Japan and the European Union signed a trade agreement last week in Tokyo that lowers barriers on the movement of goods and services between the two economies. This creates one of the world’s largest liberalised trade zones.

The Economic Partnership Agreement will remove a wide range of duties and regulatory obstacles between the EU and Japan, helping Japanese car exports and making it easier for European farmers to sell their produce in the Asian nation. Japanese Prime Minister Shinzo Abe, European Commission President Jean-Claude Juncker and European Council President Donald Tusk signed the pact.

The deal, which had been under negotiation since 2013, was awaited for some time, following CETA, concluded by the EU with Canada in 2016-7.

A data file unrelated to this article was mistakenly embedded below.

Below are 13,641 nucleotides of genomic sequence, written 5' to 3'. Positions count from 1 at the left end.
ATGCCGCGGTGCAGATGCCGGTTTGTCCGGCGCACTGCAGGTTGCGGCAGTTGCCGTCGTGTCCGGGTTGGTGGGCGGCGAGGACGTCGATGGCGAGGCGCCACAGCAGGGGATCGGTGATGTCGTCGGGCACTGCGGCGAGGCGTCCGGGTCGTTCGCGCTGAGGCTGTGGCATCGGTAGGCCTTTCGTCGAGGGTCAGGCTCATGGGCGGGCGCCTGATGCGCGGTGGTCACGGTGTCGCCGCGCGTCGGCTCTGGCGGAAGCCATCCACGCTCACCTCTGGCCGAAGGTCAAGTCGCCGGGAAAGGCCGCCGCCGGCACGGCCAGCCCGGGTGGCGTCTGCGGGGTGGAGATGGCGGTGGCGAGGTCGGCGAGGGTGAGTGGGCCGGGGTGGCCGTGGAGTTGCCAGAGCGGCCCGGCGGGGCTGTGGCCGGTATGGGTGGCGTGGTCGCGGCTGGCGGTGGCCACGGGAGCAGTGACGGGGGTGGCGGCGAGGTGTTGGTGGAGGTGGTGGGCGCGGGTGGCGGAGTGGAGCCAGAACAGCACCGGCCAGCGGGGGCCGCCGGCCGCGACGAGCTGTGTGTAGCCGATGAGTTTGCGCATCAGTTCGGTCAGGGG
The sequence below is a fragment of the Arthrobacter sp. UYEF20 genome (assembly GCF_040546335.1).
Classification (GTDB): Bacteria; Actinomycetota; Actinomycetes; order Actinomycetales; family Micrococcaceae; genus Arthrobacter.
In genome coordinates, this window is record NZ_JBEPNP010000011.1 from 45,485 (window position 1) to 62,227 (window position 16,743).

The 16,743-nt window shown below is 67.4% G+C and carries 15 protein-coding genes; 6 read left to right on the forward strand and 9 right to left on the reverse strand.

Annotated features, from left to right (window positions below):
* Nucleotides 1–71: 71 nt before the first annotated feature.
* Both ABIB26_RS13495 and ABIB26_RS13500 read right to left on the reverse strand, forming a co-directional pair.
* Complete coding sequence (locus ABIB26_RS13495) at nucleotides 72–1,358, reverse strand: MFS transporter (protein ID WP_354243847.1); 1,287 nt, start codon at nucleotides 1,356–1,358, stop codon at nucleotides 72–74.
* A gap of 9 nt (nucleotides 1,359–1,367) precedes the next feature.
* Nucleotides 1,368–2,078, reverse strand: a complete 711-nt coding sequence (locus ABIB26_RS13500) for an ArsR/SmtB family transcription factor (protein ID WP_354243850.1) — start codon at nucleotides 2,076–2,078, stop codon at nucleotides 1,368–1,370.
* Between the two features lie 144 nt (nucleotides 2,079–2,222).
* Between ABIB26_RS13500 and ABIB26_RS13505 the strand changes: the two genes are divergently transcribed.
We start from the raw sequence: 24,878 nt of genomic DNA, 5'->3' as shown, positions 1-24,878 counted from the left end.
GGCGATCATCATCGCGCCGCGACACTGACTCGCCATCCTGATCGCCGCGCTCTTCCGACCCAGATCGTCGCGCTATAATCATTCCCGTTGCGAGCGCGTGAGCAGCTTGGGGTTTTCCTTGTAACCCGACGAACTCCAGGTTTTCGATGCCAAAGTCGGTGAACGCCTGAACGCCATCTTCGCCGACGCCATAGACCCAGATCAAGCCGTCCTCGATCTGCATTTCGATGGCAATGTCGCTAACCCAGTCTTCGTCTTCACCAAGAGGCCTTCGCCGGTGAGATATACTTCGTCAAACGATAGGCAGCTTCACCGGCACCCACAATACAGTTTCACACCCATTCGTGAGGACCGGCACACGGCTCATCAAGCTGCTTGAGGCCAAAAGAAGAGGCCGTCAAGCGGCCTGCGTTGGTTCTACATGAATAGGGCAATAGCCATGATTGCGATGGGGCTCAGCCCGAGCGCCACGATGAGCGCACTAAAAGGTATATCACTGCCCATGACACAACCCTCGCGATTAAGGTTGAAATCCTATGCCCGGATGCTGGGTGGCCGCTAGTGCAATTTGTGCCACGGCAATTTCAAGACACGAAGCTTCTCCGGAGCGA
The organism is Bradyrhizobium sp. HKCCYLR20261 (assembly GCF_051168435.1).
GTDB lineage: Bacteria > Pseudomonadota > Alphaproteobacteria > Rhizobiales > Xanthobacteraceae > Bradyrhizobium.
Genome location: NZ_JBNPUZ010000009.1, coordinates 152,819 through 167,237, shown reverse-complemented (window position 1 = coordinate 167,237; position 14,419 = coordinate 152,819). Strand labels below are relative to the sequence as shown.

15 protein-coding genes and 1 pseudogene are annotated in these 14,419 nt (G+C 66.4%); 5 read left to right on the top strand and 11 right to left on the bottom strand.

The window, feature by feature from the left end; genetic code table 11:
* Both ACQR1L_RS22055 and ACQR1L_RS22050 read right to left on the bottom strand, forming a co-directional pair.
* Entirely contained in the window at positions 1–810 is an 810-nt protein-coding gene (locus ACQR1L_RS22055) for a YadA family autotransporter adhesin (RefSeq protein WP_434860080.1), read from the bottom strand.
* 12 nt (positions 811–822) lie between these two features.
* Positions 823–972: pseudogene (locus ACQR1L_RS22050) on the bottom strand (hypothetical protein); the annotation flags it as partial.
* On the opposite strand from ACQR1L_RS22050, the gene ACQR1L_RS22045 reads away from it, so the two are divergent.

It is worthy to note that the deal, contrary to CETA, does not provide an investor-state dispute resolution system. It is expected to keep potential disputes in national courts or to design an ISDS system in a separate agreement in the future.

The Japan-EU trade agreement is expected to boost Japan’s economy by about 1 percent (approx. USD 44 billion), and add roughly 290,000 jobs in the nation, according to Japan’s Ministry of Foreign Affairs.

The EU will benefit mainly from importing goods in Japan, including electronic devices and cars, while exporting food products. A 10% import duty on cars from Japan will be phased out over the next eight years after the deal takes effect, the ministry said.

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